Kyle J. Steenblik

Captain America: Civil War is Resplendent, Sophisticated, and Marvelous

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Captain America: Civil WarCaptain America: Civil War
Directed by: Anthony Russo, Joe Russo
Screenplay by: Christopher Markus, Stephen McFeely
Based on Captain America by Joe Simon, Jack Kirby
Starring: Chris Evans, Robert Downey Jr., Scarlett Johansson, Sebastian Stan, Anthony Mackie, Don Cheadle, Jeremy Renner, Chadwick Boseman, Paul Bettany, Elizabeth Olsen, Paul Rudd, Emily VanCamp, Tom Holland, Frank Grillo, William Hurt, Daniel Brühl
Running time 147 minutes
Rated PG-13 for extended sequences of violence, action and mayhem.

5 stars out of 5Approximately one year after Ultron’s defeat in Sokovia, Avengers Steve Rogers/Captain America(Chris Evans),Natasha Romanoff/Black Widow(Scarlett Johansson) , Sam Wilson/Falcon(Anthony Mackie), and Wanda Maximoff/Scarlet Witch(Elizabeth Olsen), face off against Crossbones/Brock Rumlow()to prevent him stealing a biological weapon in Nigeria. To evade capture Rumlow attempts to detonate a suicide bomb to take out Steve Rogers but Wanda Maximoff deflects the blast, which inadvertently kills a number of Wakandan aid workers in a nearby hotel. This incident spurs the international community to take a stand against The Avengers, who are now labeled dangerous vigilantes by the United Nations. Secretary of State General Thaddeus Ross(Tom Holland) presents the Avengers—Tony Stark/Iron Man(Robert Downey Jr.), Vision(Paul Bettany), James Rhodes/War Machine(Don Cheadle), Steve Rogers/Captain America, Natasha Romanoff/Black Widow, Sam Wilson/Falcon, and Wanda Maximoff/Scarlet Witch—with the Sokovia Accords, which will establish an international governing body to oversee and control the Avengers. The team is split down the middle with Stark, Vision, Romanoff, and Rhodes in support of the oversight, and Rogers, Wilson, and Maximoff who do not trust outside control.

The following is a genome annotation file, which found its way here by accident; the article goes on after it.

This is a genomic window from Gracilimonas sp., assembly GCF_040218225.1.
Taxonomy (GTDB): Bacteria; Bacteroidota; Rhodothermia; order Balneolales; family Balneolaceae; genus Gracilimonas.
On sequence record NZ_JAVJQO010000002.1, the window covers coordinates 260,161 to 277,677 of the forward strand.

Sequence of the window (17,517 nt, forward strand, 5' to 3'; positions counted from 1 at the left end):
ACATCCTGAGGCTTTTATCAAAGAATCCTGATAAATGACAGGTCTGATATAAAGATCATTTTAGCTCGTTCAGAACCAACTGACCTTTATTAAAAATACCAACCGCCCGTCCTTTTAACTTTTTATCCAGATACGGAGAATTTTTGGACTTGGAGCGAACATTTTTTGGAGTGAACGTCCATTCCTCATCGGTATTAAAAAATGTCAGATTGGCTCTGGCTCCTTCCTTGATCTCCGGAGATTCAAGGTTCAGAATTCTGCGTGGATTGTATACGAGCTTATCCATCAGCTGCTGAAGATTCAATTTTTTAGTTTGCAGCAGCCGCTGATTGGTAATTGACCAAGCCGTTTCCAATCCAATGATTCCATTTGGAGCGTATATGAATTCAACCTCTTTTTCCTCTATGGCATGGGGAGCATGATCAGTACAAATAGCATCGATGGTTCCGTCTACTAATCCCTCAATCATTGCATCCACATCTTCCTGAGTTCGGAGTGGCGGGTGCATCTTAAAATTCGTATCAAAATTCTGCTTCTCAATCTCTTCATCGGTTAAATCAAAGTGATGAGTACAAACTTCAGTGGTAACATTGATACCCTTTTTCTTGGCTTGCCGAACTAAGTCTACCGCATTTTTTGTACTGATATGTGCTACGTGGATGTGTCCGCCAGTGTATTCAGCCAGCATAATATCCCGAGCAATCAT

When Romanoff attends their ratification in Vienna, during which a bombing kills King T’Chaka of Wakanda. After security footage identifies the bomber as Bucky Barnes/Winter Soldier (Sebastian Stan), T’Chaka’s son T’Challa/Black Panther (Chadwick Boseman) vows to kill Barns. Determined to get to Bucky before the authorities, who have shoot-to-kill orders, Steve Rogers and Sam Wilson, and unbeknownst to them a vengeful T’Challa, track Barns to Bucharest, where they are all apprehended and arrested after a violent chase through the streets. Once in custody Colonel Helmut Zemo (Daniel Brühl), masquerading as a U.N. psychological analyst, manages to trigger Barnes’ Hydra programming using his specific trigger words, and sets him loose, which allows Barns, Rogers and Wilson to all escape custody. Steve manages to apprehend Bucky, and snap him out of his brainwashed state, to uncover Zemo’s plans to awaken the rest of the sleeping Winter Solders in a secret Hydra facility in Siberia. To help them stop Zemo Rogers pulls Clint Barton/Hawkeye (Jeremy Renner) out of retirement, and Wilson recruits Scott Lang/Ant-Man (Paul Rudd). Stark, with special permission from General Ross, assembles Romanoff, T’Challa, Rhodes, Vision, and new recruit young Peter Parker/Spider-Man (), to bring in the reengage Avengers before they can escape.

In Captain America: Civil War there is some incredible storytelling on display in this film; it is multi-faceted in terms of tone, sub-plot, and challenging character growth. Anthony Russo, and Joe Russo, with the help of writers Christopher Markus, and Stephen McFeely, managed to walk some very fine lines, balancing the dark story with lighter moments from the supporting cast of characters. I was not only entertained but also thoroughly engaged with the political intrigue, and the highly conflicted character development, that all left me itching for so much more. My heart was lightened and broken, my allegiances wavered and changed sides more than once, and I was left having to make up my own damn mind about who was actually right. In short, it is the absolute height of superhero cinematic storytelling to date.

Aside from the astonishing effects, and the gripping action sequences, was the ever-present verbal sparring that only comes when actors have gained an intimate knowledge of their characters’ deeper natures. Rather than the stunted range we normally see in Marvel films, here we have an incredibly dynamic range of complex human, and super-human emotion struggling with a reality that even today’s political philosophers would have difficulty navigating. Every single actor in this film should be unbelievably proud of the work displayed in this film.

I feel hesitant to say that this is Marvel’s best film yet, simply because I feel like I have said that more than once about previous films, but I could honestly say that here, in fact I would be comfortable saying this is the best superhero film that has ever been produced. Saying that, I think I just convinced myself to buy tickets to see Captain America: Civil War once again.

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